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Classical Conditioning: Basic Phemonena and Various Complexities

by: Aimee Castillon

Classical Conditioning: Basic Phemonena and Various Complexities PSYC 304

Marketplace > George Mason University > Psychlogy > PSYC 304 > Classical Conditioning Basic Phemonena and Various Complexities
Aimee Castillon
GPA 3.61
Principles of Learning
Patrick McElroy

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About this Document

Chapter 4 lecture slide notes
Principles of Learning
Patrick McElroy
Class Notes
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This 5 page Class Notes was uploaded by Aimee Castillon on Wednesday September 30, 2015. The Class Notes belongs to PSYC 304 at George Mason University taught by Patrick McElroy in Fall 2015. Since its upload, it has received 27 views. For similar materials see Principles of Learning in Psychlogy at George Mason University.


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Date Created: 09/30/15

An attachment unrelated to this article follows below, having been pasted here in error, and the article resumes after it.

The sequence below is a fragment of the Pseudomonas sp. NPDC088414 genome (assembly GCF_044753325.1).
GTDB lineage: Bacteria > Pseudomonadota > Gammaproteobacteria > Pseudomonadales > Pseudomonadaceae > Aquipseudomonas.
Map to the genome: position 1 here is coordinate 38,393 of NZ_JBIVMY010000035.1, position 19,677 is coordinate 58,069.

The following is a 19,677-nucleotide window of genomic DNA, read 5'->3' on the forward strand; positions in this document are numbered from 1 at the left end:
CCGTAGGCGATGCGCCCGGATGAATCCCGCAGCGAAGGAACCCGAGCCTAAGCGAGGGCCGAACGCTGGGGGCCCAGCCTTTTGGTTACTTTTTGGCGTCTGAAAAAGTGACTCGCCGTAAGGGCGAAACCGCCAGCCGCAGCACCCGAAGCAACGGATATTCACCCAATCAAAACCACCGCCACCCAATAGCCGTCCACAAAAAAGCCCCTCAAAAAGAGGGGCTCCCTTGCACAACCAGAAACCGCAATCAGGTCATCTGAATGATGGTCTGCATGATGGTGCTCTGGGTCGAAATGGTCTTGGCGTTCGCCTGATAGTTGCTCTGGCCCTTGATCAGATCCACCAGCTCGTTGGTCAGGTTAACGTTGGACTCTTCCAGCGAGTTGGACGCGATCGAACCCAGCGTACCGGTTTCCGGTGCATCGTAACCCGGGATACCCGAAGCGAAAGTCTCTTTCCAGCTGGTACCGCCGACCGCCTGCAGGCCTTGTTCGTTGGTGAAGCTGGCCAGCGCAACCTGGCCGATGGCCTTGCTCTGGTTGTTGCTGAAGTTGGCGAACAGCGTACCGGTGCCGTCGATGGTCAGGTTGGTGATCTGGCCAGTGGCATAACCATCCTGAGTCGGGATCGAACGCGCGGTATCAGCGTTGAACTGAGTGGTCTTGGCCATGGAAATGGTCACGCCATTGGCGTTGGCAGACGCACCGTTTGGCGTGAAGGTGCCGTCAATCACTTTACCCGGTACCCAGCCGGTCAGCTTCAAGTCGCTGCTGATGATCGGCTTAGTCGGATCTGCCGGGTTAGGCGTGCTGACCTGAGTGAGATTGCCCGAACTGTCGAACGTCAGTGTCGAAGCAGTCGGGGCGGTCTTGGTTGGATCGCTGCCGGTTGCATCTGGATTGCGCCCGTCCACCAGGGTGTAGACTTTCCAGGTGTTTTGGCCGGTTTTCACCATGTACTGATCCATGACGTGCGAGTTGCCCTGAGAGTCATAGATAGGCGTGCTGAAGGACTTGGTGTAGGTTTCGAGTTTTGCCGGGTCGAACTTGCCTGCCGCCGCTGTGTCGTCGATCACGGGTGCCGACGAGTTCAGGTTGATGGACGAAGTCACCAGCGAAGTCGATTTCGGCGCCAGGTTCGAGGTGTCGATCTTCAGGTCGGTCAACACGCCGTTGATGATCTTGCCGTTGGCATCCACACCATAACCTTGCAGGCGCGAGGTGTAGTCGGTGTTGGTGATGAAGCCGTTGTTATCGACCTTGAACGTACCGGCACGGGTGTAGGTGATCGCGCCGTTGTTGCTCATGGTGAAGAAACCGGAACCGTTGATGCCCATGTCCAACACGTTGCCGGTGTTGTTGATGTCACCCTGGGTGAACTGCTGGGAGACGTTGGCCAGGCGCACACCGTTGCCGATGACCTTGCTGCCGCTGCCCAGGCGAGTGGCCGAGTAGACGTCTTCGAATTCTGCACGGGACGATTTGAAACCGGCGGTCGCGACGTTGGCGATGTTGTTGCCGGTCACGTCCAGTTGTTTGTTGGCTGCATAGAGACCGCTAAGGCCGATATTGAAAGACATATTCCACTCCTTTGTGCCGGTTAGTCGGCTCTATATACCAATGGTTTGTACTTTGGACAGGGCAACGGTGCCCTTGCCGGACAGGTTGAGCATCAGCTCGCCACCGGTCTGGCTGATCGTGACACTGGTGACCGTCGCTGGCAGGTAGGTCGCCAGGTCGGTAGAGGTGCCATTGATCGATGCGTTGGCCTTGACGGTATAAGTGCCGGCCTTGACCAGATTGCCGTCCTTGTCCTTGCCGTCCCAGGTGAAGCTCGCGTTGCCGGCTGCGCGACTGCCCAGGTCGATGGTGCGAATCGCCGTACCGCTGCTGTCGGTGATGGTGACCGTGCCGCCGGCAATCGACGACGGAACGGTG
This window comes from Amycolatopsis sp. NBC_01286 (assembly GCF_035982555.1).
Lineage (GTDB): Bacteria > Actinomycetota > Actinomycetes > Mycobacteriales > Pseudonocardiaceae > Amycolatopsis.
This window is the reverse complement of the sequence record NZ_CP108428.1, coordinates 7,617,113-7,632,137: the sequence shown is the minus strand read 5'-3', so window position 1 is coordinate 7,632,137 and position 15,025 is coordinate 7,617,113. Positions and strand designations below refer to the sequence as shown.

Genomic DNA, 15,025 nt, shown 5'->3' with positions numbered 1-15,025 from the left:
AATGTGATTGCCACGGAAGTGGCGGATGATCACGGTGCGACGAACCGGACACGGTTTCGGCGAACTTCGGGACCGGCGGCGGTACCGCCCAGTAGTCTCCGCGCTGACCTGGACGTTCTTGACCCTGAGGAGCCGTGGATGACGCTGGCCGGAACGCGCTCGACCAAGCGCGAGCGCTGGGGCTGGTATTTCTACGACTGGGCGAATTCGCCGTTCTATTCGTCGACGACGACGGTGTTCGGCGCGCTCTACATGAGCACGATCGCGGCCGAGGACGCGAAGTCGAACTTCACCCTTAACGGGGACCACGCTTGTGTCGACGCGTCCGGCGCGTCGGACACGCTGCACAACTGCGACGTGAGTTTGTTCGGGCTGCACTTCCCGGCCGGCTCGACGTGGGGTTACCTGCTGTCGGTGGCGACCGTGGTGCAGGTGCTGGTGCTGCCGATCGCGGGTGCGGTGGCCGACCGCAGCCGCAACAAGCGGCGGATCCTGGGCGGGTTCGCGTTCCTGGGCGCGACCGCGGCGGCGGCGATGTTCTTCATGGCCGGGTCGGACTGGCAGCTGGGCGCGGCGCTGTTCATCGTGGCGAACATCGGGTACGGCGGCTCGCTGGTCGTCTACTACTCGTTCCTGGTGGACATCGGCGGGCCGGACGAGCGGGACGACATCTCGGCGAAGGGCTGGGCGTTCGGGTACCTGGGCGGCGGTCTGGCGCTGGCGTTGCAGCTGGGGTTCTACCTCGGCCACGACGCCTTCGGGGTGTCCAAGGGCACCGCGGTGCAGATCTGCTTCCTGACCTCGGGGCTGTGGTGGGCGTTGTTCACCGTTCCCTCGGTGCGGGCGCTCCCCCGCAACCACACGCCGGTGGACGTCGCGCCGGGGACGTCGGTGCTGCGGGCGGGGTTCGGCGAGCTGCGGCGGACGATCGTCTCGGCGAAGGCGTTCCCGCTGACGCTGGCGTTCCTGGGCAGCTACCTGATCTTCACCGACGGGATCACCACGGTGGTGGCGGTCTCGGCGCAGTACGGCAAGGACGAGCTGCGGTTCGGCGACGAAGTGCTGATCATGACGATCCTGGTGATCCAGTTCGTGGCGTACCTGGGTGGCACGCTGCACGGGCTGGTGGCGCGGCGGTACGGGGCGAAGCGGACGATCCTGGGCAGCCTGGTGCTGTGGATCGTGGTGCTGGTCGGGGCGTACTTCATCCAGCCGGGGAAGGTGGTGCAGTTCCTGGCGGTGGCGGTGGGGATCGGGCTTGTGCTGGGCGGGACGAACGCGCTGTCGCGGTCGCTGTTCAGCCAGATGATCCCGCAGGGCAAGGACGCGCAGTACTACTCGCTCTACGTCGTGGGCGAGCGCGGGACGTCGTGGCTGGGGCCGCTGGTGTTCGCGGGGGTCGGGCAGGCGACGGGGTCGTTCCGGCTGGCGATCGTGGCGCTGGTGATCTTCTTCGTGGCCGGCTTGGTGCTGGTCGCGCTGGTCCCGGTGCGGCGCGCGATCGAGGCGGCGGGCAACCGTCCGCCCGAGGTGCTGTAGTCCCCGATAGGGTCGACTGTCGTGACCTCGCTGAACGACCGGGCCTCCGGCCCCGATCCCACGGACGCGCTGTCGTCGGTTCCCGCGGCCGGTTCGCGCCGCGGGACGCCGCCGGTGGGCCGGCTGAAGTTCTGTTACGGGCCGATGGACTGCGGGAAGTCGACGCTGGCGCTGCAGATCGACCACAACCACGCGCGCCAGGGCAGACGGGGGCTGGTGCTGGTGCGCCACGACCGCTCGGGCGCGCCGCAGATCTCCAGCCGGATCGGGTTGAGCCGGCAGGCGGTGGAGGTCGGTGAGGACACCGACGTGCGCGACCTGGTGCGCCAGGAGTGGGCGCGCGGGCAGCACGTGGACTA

Organization name m e e C a St I I O n acastil7amuedu PSYC 304 0 Fall 2015 2293 flquot quotitlllziau ifiv gu 1 willm llfsifie l l 39 quot7 3quot cl 9195 9 7 3 r g 39 73f w t 393 cell 1ng ll ill kg l lll l Hg midl El llgl lltgxl ll lgl ml Asymptote of conditioning acquisition perceived rapidly at first but then tapered off over subsequent trials eg studying maximum amount of conditioning that can take place Example US E coli in Seafood Surprise UR Gastrointestinal distress CS seafoodquotSeafood Surprise CR avoidance Classical Conditioning Basic Phenomena Acquisition developing and strengthening a conditioned response through repeated pairings of the NS and the US factors affecting the speed of conditioning and the max asymptote of conditioning intensity of US more intense US is result in fasterstronger conditioning eg the richer the food the fasterstronger the conditioning will occur intensity of the NS the more intense N8 is the fasterstronger conditioning eg brighter light a loudertone extinction spontaneous recovery and disinhibition extinction weakening or eliminating a CR by presenting CS without the US extinction is the process and procedure a CR that is no longer elicited by a CS has been extinguished CRs of avoidance are typically difficult to extinguish why Strong adaptiveness and emotional attachment a CS that has been extinguished does not return to being an NS pairing it with the US again leads to more rapid learning conditioning spontaneous recovery the reappearance of a CR after extinction occurs after a rest period between when the CR is extinguished and the next presentation of the CS after each instance of spontaneous recovery the CR becomes weaker and is extinguished more rapidly spontaneous recovery is especially important when trying to extinguish a fearavoidance response multiple sessions spaced in time are usually necessary spontaneous recovery provides evidence that CRs are not unlearned during extinction instead something new is learned the inhibition of the CR extinction involves a buildup of inhibition after repeated representations of the CS alone without the US disinhibition recovery of a CR during extinction when a novel stimulus is introduced eg your test anxiety is diminishing as you take an exam only to increase again when sounds intrude from the classroom next door example of stimulus generalization stove tops dogs tone test Step 1 2000 Hz tone NS Food US gt salivation 1900Hz tone NS No food Step 2 2000Hz tone CS gt salivation CR excitatory conditioning 1900Hz tone CS gt no salivation inhibitory conditioning habituation a decrease in the strength of an elicited behavior occurs after repeated presentations of the eliciting stimulus usually occurs with lowintensity eliciting stimuli inhibitory conditioning he N8 is associated with the absence or removal of the US over multiple trials the CS begins to inhibit the occurrence of a particular response dishabituation reappearance of a habituated response after a novel stimulus is introduced eg you ve habituated of traffic outside your apartment but begin to notice it again when you have guests over disinhibition recovery of a response during an extinction procedure after a novel stimulus is introduced eg you salivate every time you see a Sonic ad on TV because you then immediate run next door and get a hot dog then you start dating a vegan and no longer get your Sonic fix so you stop salivating at the ads one night your best friend is with you when the Sonic ad comes on instead of your significant other and the saliva begins to flow stimulus generalization and discrimination learning is most adaptive if it is generalizable that is if we don t just learn that our stove might be hot but that stoves might be hot stimulus generalization tendency for stimuli similar to the C8 to elicit the CR stimuli more similar to the CS will elicit more responding than those less similar semantic generalization generalization of a CR often an emotional response to verbal stimuli based on meaning rather than m eg snake serpent viper python etc but NOT rake or lake stimulus discrimination a CR is more likely to occur in the presence of one stimulus than another the training CS is most likely to elicit the CR discrimination training involves presenting more than one CS with the target CS paired with the US and a similar CS not paired with the US ie shades of color generalization and discrimination are important in human behavior phobias classical conditioning of a fear response involve overgeneralization of the fear to inappropriate or irrelevant stimuli discrimination training and experimental neurosis Shenger Krestovnikova used a discrimination training procedure with dogs circle food gt salivation ellipse no food began to make ellipse more circular increasing the difficulty of the discrimination when ellipse was almost circular the dogs were barely able to make the discrimination salivating just slightly more in response to the circle and the dogs eventually became agitated Pavlov called this experimental neurosis theorized that the cause was unpredictable events symptoms displayed were different in individual dogs What would Pavlov s experiment look like was a metronome as the C81 and a light as the C82 Step 1 Metronome food gt salivation Metronome gt salivation Step 2 Light metronome gt salivation light gt salivation note that the light has never been directly paired with the food yet it elicits a CR you can add a N83 by pairing it with the light and some showed no symptoms at all Pavlov believed differences were based on temperament shy withdrawn dogs learned associations more readily than active outgoing dogs the opposite of his hypothesis Eysenck developed a theory of personality based on Pavlov s work with a major distinction being introversionextroversion learning nurtureenvironment interacting with inborn predispositions naturegenetics may be an important factor in the development of personality introverts individuals who are highly reactive to external stimulation condition easily and develop anxietytype symptoms in reaction to stress extroverts individuals who are less reactive to external stimulation condition less easily and develop physicaltype symptoms in reaction to stress theory proposes that psychopaths are individuals in engage in antisocial behavior are extreme extroverts who condition very poorly and have extreme physicaltype symptoms in reaction to stress Two extensions of classical conditioninq in the real world stimuli are rarely isolated higherorder conditioning stimulus that is associated with a CS can also become a CS firstorder conditioning Wasp N8 Sting U8 gt Fear Wasp C81 gt Fearavoidance CR secondorder conditioning trash can N82 Wasp C81 gt Fear CR trash can C82 gt fearavoidance CR The C82 generally elicits a weaker CR than the C81 thirdorder conditioning is also possible difficult and the elicited response CR is likely to be weak realworld example of higherorder conditioning celebrity endorsements sensory preconditioning stimulus that was previously associated with a C8 before it was associated with a U8 can become a C8 itself preconditioning phase toolshed N82 Wasp N81 conditioning of wasps wasp N81 sting U8 gt fear UR wasp C81 gt fearavoidance CR test toolshed C82 gt fear CR Three examples of specificity in classical conditioning overshadowing most salient part of a compound stimulus is more readily associated with a U8 and interferes with less salient parts makes adaptive sense demonstrated that contiguity bt N8 and U8 isn t enough for conditioning to take place step 1 conditioning of compound stimulus bright light faint metronome food gt salivation step 2 presentation of each part of the compound bright light CS gt salivation faint metronome NS gt no salivation blocking presence of an established CS interferes with conditioning of a new CS once a CS is a perfect predictor of a US associating the US with another NS adds no value step 1 light NS food US gt salivation UR light CS gt salivation CR step 2 light metronome Compound CS food US gt salivation UR step 3 light CS gt salivation CR metronome NS gt no salivation latent inhibition familiar stimulus is more difficult to condition than an unfamiliar stimulus step 1 metronome NS 40 presentations step 2 metronome NS food US gt salivation UR step 3 test trial metronome NS gt no salivation Additional phenomena temporal conditioning possible for a CS to be something intangible like the passage of time ie pets begin getting antsy as their regular dinner time approaches occassion setting elements of the context can predict the occassion when the relationship exists between the CS and the US step 1 background light on metronome food gt salivation Background light off metronome no food step 2 background light on metronome gt salivation external inhibition presentation of a novel stimulus at the same time as the CS results in a decrease in the CR step 1 metronome food gt salivation metronome gt salivation step 2 novel background light metronome gt weak salivation US revaluation step 1 metronome small amount of food gt weak salivation metronome CS gt weak salivation CR step 2 large amount of food US gt strong salivation UR metronome CS gt strong salivation CR pseudoconditioning elicited response that looks like a CR is actually the result of sensitization ie light flash shock gt leg flexion light flash gt leg flexion tone gt leg flexion sensitization can increase the strength of an elicited response it can sometimes also result in the response being elicited by other stimuli pseudoconditioning can be a problem whenever the US is emotionally arousing eg PTSD